“Civilization” of Indigenous Peoples in the Twenty-First Century
To talk about the civilization of Indigenous Peoples through education implies placing the discussion within the context of the construction of national initiatives that aim to colonize, civilize, citizenize, modernize, and Latinize to integrate them into the Western system and national culture. I had the chance to conduct research that allowed me to analyze national education initiatives from the colonial age onward and through this effort reveal the strategies and colonial institutions that have implanted pedagogies designed to suppress, exterminate, and assimilate families, communities, and people of Abya Yala.
Under this ideological, political, economic, and cultural scheme, an education and boarding school system for Indigenous Peoples was implemented, not only in Latin America, but also in Canada and the United States. During various decades, the initiative focused on Indigenous men because citizenship as a concept had been constructed within a masculine framework.
History allowed me to confirm the domination present in the education system. In 1879, after the implementation of the “Peace Policy,” the first American Indian boarding school was founded in Pennsylvania. These schools were part of the racial unity strategy the United States adopted to solve the “Indian problem” and control indigenous land. While some colonizers advocated for physical extermination, others thought it was more prudent to “kill the Indian and save the man.”
Church officials, missionaries, and local authorities took five-year-old boys and sent them to Christian boarding schools. Andrea Smith, American academic, feminist, and activist affirms that “boys were separated from their families for a year or more, were not allowed to have visitors, and were forced to worship as Christians and speak English. In the summers they labored on the farms of white families. Their native traditions and languages were prohibited.” In this way Indigenous students learned to fit in to white society. Within the racial hierarchy, they had to take on the role of slave or servant, that is to say, occupy the last rung of the socioeconomic ladder.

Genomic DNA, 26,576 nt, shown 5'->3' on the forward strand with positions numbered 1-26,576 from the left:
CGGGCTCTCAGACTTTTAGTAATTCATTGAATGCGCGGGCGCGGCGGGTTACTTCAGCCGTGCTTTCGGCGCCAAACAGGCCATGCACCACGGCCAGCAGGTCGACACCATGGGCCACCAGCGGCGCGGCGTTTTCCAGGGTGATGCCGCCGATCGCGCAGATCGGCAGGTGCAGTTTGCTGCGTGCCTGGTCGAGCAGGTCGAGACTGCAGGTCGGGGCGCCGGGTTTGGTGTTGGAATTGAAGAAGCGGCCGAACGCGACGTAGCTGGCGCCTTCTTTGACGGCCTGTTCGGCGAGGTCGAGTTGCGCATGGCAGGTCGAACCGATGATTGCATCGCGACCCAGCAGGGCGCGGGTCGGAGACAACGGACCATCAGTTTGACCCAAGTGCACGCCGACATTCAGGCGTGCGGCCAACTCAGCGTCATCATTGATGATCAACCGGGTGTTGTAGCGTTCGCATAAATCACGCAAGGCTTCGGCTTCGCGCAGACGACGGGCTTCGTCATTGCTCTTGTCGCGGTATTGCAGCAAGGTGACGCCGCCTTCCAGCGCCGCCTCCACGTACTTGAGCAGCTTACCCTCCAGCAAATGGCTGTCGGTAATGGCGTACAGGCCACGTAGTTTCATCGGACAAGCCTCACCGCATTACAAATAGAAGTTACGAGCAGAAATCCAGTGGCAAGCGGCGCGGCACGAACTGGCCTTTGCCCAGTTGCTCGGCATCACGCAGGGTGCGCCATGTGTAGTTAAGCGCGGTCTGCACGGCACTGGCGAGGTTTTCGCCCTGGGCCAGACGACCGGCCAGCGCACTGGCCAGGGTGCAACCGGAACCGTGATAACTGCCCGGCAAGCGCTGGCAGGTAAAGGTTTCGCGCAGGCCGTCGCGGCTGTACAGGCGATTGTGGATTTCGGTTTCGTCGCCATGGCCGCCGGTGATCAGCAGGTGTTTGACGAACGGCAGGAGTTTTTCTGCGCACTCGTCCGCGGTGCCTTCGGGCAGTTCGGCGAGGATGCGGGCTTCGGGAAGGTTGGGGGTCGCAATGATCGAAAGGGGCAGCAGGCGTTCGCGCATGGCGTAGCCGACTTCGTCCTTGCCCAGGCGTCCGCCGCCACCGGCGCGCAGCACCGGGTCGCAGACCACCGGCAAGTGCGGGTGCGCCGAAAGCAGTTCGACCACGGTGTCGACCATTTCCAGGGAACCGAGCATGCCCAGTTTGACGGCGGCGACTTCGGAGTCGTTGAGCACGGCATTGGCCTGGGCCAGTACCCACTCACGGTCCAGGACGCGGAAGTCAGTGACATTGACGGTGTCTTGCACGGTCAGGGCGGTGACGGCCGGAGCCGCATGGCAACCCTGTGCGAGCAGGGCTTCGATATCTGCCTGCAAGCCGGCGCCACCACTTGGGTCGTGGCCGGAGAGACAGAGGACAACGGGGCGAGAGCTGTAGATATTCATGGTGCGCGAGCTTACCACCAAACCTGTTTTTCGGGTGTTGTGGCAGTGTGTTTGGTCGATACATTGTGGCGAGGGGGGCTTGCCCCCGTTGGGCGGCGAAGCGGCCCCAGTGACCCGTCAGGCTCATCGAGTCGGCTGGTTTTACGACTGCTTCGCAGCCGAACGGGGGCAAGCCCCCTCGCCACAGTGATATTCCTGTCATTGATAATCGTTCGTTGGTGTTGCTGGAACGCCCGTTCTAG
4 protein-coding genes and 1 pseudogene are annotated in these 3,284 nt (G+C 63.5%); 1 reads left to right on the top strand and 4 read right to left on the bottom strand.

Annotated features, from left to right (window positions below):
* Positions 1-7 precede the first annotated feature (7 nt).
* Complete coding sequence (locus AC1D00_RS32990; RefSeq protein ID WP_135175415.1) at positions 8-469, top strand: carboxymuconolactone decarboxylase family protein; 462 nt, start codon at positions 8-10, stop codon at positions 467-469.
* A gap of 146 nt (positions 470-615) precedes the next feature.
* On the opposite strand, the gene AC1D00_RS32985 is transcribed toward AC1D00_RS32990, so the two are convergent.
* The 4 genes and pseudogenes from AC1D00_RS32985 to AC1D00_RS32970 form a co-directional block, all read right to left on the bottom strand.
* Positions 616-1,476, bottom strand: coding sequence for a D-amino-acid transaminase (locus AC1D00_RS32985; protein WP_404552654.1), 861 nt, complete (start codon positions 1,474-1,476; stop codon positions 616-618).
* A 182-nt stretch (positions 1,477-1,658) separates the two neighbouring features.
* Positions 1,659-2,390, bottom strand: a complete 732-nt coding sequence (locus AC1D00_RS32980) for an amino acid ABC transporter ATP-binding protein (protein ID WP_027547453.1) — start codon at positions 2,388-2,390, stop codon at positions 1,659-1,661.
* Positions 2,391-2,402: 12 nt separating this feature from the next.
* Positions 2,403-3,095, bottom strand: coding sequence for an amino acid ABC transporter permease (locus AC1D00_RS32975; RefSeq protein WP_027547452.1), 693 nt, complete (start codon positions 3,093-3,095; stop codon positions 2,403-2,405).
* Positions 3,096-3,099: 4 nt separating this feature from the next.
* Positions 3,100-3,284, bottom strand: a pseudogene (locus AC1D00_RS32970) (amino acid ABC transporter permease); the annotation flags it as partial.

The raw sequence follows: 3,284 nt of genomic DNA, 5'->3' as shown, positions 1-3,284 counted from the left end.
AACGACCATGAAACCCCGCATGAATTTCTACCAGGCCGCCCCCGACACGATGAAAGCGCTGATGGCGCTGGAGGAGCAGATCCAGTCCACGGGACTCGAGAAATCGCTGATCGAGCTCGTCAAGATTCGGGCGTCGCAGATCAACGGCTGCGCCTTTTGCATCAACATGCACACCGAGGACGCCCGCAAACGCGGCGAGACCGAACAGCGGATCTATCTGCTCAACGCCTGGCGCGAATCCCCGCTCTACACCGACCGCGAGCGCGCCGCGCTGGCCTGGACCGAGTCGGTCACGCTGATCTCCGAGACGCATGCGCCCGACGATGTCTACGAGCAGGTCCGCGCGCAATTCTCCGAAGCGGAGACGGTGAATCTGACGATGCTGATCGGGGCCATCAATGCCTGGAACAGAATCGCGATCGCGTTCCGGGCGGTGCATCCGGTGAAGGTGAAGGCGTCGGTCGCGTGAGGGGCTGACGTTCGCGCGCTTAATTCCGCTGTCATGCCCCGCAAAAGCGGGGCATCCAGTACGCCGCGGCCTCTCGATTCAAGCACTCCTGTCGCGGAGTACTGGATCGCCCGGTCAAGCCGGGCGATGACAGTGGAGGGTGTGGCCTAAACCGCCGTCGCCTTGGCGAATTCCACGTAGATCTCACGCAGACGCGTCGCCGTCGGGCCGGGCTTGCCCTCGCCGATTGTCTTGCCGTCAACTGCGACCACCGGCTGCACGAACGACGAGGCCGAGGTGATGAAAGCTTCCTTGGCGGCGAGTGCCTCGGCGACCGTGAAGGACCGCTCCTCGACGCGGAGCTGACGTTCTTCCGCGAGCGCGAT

In regards to the education of Indigenous women, I discovered that the main goal was to instill patriarchal and racial norms so that they lost their power, autonomy, and authority in their communities. They were domesticated to be useful in housework and be eternal servants.
As for boarding schools in Abya Yala, there are documents that tell stories of experiences in Mexico and Bolivia. Laura Giraudo, researcher of Indigenous matters, analyzes emblematic cases of Indigenous boarding schools founded in Mexico and Bolivia at the start of the twentieth century. The author analyzes the form and type of education implemented for the Indigenous students and, consequently, the way in which the initiative changed over time in both countries. The author shows data about the selection criteria for students, which were based on racial determinism. The driving goal was to have “pure [male] Indians,” with stereotypical characteristics of “intelligence, physical vigor, and health.” Boys were thus subjected to physical and mental exams to determine if they were like the mestizos, which is to say, capable of assimilating into White culture and becoming civilized.
I became anxious to know what the situation was in Guatemala and started my research by looking at my time as a student in a Catholic boarding school, as I wanted to know about the origin of state education and boarding schools for Mayan women. I also wanted to share my experience, the collective experience of Mayan women in the educational system.